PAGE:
I am one of five undergraduate (unpaid) summer interns for the National Legal Department of the American Civil Liberties Union (ACLU). The ACLU is a non-profit law firm and advocacy group that focuses on Constitutional law (civil rights litigation) and Human Rights advocacy. It is the largest Human Rights law firm in the world. Much like a fraternity, it is divided up into state-run affiliates (i.e. the ACLU of Kansas, or New York Civil Liberties Union-NYCLU), yet it also has a National office (which is the part I work for). The National office only handles legal cases that they feel will have an impact on the federal level. About 50-60% of our cases go to the Supreme Court, and we win a little over 50% of those (these are actually pretty good odds for a law firm). Likewise, they only take on advocacy work that will have an impact on the national and international level.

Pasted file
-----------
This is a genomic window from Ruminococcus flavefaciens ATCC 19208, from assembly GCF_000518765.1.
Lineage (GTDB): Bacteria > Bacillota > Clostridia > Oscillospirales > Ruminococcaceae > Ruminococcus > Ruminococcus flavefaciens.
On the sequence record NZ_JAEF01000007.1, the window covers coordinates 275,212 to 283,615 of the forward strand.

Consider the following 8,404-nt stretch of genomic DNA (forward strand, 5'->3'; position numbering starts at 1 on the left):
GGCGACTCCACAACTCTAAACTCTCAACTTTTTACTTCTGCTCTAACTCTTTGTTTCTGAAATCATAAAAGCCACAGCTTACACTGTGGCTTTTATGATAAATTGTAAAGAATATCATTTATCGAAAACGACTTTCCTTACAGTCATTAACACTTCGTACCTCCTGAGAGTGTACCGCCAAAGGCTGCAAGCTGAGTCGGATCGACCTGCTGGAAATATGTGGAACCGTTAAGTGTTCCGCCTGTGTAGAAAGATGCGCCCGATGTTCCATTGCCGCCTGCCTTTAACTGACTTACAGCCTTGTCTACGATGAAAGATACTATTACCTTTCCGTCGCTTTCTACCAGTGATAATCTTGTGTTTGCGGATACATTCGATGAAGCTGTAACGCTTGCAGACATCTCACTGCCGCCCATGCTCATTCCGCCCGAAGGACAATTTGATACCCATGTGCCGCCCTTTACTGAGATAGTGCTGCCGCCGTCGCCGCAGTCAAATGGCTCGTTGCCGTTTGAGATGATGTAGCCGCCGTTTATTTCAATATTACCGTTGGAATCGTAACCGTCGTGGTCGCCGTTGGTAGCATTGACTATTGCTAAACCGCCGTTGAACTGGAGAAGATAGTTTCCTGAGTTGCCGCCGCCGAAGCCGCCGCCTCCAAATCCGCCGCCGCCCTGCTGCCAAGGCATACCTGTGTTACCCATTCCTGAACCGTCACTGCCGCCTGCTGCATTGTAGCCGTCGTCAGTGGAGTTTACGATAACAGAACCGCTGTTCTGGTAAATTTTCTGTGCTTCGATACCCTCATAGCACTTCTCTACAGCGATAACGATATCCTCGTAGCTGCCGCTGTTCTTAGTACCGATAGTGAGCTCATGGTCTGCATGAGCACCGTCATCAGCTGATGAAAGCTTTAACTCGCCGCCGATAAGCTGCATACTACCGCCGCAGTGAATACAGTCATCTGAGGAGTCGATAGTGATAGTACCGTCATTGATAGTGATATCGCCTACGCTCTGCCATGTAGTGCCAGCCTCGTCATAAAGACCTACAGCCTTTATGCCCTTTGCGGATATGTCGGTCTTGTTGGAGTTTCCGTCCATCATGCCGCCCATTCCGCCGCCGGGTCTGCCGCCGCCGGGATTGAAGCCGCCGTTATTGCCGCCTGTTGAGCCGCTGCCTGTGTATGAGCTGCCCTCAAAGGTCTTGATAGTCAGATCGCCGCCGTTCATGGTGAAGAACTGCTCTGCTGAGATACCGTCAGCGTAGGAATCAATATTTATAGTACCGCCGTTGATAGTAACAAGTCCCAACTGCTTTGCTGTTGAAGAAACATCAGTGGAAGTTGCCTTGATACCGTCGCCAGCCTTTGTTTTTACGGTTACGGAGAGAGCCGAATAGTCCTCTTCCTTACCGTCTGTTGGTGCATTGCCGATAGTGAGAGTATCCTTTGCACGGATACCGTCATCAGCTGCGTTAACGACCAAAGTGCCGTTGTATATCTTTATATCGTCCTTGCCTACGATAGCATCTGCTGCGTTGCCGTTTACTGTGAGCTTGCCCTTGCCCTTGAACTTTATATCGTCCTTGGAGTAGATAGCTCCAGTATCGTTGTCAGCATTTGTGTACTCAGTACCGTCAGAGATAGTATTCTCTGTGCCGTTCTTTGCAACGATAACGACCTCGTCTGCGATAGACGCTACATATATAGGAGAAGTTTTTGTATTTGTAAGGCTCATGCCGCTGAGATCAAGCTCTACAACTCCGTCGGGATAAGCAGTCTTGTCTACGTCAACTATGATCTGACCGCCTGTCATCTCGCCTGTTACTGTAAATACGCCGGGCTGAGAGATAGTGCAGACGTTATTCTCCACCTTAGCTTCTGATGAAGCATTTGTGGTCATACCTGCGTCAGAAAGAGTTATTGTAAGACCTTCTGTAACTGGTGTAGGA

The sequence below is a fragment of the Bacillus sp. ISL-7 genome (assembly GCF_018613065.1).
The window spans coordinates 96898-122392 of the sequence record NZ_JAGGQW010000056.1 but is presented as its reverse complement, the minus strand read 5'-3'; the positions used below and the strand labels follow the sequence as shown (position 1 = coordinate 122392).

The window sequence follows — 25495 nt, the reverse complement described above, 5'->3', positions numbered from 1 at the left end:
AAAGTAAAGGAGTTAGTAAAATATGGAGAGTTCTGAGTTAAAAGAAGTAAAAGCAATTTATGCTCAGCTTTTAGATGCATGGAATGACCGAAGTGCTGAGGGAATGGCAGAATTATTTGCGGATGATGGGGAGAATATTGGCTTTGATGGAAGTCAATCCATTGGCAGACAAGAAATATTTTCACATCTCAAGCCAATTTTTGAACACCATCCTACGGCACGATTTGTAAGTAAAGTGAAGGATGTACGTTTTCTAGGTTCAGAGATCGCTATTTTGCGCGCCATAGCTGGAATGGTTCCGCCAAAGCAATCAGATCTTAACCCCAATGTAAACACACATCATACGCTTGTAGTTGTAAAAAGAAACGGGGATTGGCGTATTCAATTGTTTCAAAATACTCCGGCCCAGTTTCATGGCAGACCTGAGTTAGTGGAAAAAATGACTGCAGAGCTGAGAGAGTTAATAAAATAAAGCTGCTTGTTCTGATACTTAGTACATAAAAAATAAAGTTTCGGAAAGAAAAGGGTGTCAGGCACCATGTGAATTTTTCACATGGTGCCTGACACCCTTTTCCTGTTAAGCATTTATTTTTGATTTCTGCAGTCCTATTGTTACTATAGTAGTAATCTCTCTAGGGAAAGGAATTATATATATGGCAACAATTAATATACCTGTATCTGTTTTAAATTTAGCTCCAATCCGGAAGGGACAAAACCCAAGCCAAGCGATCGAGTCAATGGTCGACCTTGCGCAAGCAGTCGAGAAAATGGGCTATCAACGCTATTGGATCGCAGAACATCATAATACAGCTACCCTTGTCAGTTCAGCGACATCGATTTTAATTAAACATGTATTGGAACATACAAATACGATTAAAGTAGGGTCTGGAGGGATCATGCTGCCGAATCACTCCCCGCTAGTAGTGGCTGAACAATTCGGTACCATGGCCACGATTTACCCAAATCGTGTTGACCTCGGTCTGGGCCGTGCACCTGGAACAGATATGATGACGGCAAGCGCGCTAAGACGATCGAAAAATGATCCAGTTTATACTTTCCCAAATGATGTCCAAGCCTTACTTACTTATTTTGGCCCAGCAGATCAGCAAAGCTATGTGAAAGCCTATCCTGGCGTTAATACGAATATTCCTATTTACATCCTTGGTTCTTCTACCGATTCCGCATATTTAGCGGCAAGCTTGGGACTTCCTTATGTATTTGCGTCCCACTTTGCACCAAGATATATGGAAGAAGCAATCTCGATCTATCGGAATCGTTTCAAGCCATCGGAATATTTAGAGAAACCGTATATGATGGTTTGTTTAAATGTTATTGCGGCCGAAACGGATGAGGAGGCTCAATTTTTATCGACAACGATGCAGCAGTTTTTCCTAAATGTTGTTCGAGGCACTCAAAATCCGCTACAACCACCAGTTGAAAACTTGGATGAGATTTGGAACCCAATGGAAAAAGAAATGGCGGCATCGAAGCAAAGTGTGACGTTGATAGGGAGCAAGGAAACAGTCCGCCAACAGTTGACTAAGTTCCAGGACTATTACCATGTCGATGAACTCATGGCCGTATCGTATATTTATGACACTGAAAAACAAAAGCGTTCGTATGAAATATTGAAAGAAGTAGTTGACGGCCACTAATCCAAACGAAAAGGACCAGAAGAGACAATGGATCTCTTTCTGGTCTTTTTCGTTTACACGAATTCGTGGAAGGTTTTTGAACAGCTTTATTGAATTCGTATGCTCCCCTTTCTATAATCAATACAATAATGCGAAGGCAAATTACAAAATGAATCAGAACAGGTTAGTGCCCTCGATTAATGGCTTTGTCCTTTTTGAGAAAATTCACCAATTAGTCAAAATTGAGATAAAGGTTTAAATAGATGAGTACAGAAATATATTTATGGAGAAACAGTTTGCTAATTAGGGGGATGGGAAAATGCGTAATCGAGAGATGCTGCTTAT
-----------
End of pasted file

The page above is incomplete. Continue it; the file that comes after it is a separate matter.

My day-to-day job involves researching legal topics, composing memos on relevant information, doing hands-on legal review (i.e. reading over sworn depositions, cataloging subpeonaed information, etc.), and assisting in the writing and editing of legal briefs and motions. This internship is a rock-solid choice for anyone who is thinking about attending law school, especially for Constitutional law, or who is interested in Human Rights advocacy (there are also advocacy-specific internships). Also, many of the State-affiliates offer their own internships, so you could do one closer to home. This specific internship is really focused on getting students ready to practice law, it's very hands-on, there are lectures every week about various facets of the law, and there are workshops on applying to law school, the LSATS, and getting clerkships and jobs. There is precious little grunt work like copying and fetch-and-carry. Furthermore, the staff are some of the friendliest, most helpful people out of any workplace I've ever been in. Truly a fantastic opportunity. Too bad it doesn't pay.